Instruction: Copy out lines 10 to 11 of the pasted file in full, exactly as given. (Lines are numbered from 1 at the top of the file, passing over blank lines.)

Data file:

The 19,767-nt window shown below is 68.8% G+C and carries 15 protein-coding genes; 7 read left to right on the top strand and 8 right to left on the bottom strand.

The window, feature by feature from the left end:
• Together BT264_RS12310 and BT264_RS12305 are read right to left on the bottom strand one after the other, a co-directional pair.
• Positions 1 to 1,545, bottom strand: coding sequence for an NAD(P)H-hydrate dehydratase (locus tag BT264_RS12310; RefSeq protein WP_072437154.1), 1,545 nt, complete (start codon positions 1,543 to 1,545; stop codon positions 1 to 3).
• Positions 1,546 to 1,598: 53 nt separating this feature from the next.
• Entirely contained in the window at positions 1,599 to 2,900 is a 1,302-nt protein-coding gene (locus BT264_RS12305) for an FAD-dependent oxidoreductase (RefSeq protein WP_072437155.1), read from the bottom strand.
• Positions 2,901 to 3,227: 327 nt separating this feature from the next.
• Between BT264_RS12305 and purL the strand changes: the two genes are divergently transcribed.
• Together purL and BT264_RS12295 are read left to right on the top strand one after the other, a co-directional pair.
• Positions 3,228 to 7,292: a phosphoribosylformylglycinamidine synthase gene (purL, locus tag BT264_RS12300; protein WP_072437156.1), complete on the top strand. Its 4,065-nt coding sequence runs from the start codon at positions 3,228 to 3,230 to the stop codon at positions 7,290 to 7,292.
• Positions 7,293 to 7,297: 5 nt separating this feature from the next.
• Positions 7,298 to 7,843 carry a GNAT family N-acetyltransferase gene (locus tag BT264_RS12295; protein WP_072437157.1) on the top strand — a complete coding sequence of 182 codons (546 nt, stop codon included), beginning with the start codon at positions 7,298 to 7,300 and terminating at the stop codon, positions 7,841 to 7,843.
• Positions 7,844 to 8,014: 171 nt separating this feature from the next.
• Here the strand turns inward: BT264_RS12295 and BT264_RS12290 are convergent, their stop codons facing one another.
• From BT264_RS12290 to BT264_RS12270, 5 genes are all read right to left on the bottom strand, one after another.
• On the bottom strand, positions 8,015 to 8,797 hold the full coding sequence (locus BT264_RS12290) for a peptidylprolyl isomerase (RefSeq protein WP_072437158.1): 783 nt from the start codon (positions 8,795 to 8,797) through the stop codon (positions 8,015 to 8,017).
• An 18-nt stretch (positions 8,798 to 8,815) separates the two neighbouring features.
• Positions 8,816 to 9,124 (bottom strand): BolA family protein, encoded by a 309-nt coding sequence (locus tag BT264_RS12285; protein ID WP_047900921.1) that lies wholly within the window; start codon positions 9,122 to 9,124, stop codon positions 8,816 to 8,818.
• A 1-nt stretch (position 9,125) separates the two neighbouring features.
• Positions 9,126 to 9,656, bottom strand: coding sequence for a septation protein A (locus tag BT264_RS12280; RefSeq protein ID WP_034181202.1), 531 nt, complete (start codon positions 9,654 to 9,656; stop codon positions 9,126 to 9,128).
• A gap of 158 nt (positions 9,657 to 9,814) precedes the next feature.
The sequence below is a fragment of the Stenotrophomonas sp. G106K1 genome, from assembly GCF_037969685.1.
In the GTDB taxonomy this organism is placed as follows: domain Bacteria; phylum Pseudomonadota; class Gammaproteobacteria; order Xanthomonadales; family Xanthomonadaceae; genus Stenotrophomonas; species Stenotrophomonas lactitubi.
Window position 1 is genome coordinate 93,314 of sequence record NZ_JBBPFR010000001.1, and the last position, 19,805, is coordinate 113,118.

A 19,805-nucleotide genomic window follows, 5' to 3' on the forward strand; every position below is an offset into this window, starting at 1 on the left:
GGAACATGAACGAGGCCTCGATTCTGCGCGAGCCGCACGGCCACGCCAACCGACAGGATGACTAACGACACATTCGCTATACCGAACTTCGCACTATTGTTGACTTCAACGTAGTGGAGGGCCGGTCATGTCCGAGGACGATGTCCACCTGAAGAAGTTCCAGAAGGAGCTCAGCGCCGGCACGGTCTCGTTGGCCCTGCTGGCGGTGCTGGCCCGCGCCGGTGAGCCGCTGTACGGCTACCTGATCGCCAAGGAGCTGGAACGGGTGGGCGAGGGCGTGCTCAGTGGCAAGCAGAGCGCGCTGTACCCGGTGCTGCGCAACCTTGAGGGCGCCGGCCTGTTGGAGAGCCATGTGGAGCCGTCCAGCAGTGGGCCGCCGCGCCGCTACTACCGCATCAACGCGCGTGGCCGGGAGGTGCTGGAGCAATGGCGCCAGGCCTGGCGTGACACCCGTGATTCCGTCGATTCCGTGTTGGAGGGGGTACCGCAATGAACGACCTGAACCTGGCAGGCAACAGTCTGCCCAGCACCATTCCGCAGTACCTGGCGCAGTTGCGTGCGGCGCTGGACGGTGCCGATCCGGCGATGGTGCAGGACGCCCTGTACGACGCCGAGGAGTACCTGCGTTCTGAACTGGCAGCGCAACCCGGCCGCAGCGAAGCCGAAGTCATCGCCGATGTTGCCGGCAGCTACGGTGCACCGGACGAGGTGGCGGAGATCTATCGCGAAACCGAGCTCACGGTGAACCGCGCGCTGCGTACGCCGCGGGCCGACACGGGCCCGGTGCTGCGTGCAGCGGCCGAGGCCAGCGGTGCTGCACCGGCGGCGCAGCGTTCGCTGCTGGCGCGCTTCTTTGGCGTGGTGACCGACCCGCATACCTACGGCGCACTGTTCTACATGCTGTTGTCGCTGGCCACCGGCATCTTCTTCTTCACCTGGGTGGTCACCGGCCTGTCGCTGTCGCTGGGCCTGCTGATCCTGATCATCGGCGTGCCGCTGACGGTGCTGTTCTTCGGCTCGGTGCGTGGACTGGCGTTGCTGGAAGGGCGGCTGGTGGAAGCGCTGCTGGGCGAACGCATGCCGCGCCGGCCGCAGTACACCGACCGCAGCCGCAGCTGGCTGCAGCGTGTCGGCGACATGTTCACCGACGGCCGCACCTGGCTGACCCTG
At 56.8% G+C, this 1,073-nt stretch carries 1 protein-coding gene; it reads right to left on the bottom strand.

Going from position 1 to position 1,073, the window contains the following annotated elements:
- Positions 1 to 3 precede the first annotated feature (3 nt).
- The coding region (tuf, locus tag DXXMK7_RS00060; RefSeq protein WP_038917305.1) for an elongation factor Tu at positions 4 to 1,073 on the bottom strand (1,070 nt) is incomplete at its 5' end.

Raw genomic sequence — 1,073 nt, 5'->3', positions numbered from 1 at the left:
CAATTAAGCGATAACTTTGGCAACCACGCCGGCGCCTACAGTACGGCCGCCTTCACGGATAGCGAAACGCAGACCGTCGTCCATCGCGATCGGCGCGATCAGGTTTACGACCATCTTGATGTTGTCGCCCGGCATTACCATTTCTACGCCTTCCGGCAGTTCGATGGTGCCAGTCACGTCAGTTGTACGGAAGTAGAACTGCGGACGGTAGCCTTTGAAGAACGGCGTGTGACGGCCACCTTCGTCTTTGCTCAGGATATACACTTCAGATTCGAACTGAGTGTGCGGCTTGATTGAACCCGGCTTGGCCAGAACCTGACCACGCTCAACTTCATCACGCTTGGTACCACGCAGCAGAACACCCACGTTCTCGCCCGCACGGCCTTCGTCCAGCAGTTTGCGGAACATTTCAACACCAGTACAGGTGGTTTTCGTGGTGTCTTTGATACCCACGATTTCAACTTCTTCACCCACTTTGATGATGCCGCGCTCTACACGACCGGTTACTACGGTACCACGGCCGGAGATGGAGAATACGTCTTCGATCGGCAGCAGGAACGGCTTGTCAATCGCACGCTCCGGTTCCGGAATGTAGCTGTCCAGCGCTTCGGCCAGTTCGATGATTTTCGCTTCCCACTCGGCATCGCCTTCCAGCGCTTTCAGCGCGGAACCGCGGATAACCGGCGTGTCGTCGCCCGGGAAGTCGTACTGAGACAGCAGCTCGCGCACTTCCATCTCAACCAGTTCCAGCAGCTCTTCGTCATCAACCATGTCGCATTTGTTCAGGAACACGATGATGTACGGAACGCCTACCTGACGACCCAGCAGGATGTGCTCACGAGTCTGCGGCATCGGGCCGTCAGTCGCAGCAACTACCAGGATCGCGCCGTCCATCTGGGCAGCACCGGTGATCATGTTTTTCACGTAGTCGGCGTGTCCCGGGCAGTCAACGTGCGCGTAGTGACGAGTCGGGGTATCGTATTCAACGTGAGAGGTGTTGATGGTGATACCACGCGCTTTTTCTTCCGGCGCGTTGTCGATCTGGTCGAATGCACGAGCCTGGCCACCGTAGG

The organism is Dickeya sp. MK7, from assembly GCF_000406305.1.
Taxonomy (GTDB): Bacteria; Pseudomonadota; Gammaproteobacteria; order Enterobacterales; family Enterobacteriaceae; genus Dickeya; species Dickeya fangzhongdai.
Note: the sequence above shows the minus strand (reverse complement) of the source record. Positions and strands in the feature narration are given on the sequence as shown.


• Positions 3,228 to 7,292: a phosphoribosylformylglycinamidine synthase gene (purL, locus tag BT264_RS12300; protein WP_072437156.1), complete on the top strand. Its 4,065-nt coding sequence runs from the start codon at positions 3,228 to 3,230 to the stop codon at positions 7,290 to 7,292.
• Positions 7,293 to 7,297: 5 nt separating this feature from the next.